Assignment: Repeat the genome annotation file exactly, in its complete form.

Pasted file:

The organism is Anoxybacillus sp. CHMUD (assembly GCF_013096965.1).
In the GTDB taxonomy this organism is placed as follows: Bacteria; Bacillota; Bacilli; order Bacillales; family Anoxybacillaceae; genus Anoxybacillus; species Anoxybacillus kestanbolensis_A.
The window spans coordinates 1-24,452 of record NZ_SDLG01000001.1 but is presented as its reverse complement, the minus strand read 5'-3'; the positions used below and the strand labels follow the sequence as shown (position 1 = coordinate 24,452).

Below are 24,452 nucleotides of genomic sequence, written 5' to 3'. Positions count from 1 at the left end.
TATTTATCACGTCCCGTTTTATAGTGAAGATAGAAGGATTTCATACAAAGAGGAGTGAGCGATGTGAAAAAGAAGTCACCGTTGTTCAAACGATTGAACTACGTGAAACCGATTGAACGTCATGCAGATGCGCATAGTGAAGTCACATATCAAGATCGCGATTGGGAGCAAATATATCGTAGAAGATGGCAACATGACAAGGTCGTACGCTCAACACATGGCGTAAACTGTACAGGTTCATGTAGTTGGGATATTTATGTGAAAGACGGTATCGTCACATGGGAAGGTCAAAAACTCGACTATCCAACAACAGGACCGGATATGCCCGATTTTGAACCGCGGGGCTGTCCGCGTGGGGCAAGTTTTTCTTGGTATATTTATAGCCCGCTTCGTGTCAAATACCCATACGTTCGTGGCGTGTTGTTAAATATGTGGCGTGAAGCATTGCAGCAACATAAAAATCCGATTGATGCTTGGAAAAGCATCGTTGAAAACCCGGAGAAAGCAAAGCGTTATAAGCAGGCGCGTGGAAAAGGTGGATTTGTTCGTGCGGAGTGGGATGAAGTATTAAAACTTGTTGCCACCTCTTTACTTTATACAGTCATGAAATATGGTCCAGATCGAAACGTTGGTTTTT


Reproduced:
The organism is Anoxybacillus sp. CHMUD (assembly GCF_013096965.1).
In the GTDB taxonomy this organism is placed as follows: Bacteria; Bacillota; Bacilli; order Bacillales; family Anoxybacillaceae; genus Anoxybacillus; species Anoxybacillus kestanbolensis_A.
The window spans coordinates 1-24,452 of record NZ_SDLG01000001.1 but is presented as its reverse complement, the minus strand read 5'-3'; the positions used below and the strand labels follow the sequence as shown (position 1 = coordinate 24,452).

Below are 24,452 nucleotides of genomic sequence, written 5' to 3'. Positions count from 1 at the left end.
TATTTATCACGTCCCGTTTTATAGTGAAGATAGAAGGATTTCATACAAAGAGGAGTGAGCGATGTGAAAAAGAAGTCACCGTTGTTCAAACGATTGAACTACGTGAAACCGATTGAACGTCATGCAGATGCGCATAGTGAAGTCACATATCAAGATCGCGATTGGGAGCAAATATATCGTAGAAGATGGCAACATGACAAGGTCGTACGCTCAACACATGGCGTAAACTGTACAGGTTCATGTAGTTGGGATATTTATGTGAAAGACGGTATCGTCACATGGGAAGGTCAAAAACTCGACTATCCAACAACAGGACCGGATATGCCCGATTTTGAACCGCGGGGCTGTCCGCGTGGGGCAAGTTTTTCTTGGTATATTTATAGCCCGCTTCGTGTCAAATACCCATACGTTCGTGGCGTGTTGTTAAATATGTGGCGTGAAGCATTGCAGCAACATAAAAATCCGATTGATGCTTGGAAAAGCATCGTTGAAAACCCGGAGAAAGCAAAGCGTTATAAGCAGGCGCGTGGAAAAGGTGGATTTGTTCGTGCGGAGTGGGATGAAGTATTAAAACTTGTTGCCACCTCTTTACTTTATACAGTCATGAAATATGGTCCAGATCGAAACGTTGGTTTTT